The impact of Brexit on the aerospace sector Contents

7Research and development

51.The UK aerospace sector is highly R&D intensive, spending £1.9bn in this area in 2016, accounting for 12 per cent of all manufacturing R&D expenditure.72 It has also been a significant beneficiary of EU funding for R&D. The UK is a net beneficiary from EU research and innovation funding,73 and has secured 15 per cent of the available funding for transport sectors so far under the Horizon 2020 programme, second only to Germany. UK aerospace secures around £100m per annum from Horizon 2020, and also participates in the Clean Sky Joint Understanding.74

52.More valuable to the sector than the funding on offer are the opportunities participation in EU R&D programmes provides for collaboration and specialisation between industry and academia across countries.75 The Aerospace Technology Institute (ATI) notes that: “Large-scale demonstration projects… are particularly important to aerospace. These demonstration programmes are often inherently international and expensive, making them natural activities to be conducted at European level.” Participation in EU programmes also gives the UK influence over European demonstrator programmes that “lay the foundations for technology choices on the next wave of commercial aircraft designs.”76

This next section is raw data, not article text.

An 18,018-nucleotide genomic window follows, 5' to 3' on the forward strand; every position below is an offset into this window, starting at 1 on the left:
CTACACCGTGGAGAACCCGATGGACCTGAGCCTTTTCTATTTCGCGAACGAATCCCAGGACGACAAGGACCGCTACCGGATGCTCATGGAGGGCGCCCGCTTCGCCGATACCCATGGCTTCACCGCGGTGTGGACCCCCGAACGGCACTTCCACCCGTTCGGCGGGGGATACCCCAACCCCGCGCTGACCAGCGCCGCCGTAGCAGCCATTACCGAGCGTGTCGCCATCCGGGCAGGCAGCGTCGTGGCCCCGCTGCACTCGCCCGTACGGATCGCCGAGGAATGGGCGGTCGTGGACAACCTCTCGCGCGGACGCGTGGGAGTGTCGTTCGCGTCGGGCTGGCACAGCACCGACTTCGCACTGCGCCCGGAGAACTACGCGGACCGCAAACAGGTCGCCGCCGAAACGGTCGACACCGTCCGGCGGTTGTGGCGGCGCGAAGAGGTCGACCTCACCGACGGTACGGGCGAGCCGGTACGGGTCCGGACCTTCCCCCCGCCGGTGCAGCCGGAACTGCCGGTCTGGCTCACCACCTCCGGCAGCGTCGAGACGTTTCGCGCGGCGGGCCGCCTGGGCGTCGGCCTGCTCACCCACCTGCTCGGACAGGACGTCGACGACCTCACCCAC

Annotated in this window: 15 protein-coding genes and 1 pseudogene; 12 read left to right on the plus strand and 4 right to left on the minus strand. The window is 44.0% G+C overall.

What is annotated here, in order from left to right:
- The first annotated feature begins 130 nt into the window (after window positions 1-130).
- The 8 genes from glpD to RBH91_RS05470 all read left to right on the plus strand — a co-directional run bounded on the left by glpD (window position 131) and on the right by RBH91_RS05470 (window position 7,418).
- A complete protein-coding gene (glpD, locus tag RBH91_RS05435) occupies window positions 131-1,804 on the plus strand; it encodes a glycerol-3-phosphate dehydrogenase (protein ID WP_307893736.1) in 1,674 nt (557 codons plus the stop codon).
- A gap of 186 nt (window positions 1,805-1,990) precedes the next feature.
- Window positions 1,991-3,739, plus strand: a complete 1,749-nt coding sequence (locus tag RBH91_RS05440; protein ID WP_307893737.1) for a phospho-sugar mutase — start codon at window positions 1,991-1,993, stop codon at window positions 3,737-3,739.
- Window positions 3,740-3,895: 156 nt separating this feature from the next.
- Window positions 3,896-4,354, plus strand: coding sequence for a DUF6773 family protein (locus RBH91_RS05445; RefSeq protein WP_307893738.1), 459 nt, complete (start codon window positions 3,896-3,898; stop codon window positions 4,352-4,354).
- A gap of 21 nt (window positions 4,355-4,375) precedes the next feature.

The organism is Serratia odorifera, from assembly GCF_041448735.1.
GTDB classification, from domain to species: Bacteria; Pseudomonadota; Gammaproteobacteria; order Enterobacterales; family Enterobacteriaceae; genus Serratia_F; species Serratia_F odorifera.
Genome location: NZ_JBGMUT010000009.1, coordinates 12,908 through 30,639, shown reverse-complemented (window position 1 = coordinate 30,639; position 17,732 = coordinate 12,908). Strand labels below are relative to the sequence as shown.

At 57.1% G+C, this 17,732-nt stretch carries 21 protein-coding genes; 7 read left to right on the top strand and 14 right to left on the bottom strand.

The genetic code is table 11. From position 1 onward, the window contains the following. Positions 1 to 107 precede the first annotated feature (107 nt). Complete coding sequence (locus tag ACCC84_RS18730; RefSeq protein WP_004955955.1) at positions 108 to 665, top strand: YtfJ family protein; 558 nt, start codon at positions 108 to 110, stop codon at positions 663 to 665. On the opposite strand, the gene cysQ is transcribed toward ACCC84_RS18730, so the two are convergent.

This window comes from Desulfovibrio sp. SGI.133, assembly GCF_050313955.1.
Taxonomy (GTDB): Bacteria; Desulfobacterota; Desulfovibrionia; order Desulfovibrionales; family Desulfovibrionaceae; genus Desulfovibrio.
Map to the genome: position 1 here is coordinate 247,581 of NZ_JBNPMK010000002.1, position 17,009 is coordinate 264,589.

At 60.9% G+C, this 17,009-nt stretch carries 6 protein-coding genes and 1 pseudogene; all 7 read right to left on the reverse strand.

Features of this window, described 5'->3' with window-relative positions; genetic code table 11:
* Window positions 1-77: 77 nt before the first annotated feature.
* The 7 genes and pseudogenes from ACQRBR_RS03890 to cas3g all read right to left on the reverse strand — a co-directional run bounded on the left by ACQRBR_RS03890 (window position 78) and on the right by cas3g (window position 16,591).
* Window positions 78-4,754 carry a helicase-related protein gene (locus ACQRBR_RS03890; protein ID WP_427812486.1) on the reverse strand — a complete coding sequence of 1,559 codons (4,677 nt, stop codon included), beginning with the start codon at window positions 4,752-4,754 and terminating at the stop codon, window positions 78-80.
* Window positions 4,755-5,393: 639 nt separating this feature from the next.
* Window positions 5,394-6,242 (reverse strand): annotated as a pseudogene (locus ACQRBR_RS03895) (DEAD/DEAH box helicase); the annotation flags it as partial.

53.The Government should seek to maintain the UK’s membership of Horizon 2020, the Clean Sky Joint Understanding and other collaborative R&D programmes, and secure UK participation in future programmes. In doing so, it should recognise that the primary benefit of these programmes for the UK comes from the cross-border collaborative opportunities they offer, rather than the financial return, and form its negotiating priorities accordingly.

73 Aerospace Technology Institute, (BRS0008)

74 Q63 [Everitt, ADS and Henley, RAS]

75 Q63 [Everitt, ADS]

76 Aerospace Technology Institute, (BRS0008)

Published: 19 March 2018